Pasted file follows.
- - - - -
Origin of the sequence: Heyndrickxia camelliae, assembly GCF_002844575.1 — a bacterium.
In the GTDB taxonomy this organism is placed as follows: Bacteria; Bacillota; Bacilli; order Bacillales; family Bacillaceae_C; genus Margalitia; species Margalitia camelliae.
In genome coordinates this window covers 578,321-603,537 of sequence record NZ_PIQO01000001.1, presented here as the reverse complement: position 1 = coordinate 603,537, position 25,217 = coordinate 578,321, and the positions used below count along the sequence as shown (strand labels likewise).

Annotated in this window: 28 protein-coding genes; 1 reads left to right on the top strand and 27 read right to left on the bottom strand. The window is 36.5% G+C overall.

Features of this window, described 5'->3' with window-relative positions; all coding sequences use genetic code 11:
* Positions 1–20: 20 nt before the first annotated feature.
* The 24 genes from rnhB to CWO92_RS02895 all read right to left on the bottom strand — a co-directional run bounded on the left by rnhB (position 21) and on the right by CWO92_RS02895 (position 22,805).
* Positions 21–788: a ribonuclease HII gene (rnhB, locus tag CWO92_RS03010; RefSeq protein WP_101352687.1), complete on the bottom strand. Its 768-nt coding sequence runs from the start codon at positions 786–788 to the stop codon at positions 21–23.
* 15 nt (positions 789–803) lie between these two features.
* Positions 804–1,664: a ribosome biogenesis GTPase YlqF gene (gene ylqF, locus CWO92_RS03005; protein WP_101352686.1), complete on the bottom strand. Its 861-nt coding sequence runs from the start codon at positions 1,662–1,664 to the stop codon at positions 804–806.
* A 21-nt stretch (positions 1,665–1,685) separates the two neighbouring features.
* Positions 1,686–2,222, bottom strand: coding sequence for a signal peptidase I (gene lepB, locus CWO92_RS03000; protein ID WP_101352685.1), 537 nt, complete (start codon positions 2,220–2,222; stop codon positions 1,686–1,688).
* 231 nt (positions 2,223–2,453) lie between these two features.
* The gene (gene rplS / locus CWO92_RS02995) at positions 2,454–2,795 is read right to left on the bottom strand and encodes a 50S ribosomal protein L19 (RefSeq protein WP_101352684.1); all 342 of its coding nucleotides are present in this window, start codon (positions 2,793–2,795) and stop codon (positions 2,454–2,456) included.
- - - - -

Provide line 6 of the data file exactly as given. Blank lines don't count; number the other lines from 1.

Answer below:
* Positions 1–20: 20 nt before the first annotated feature.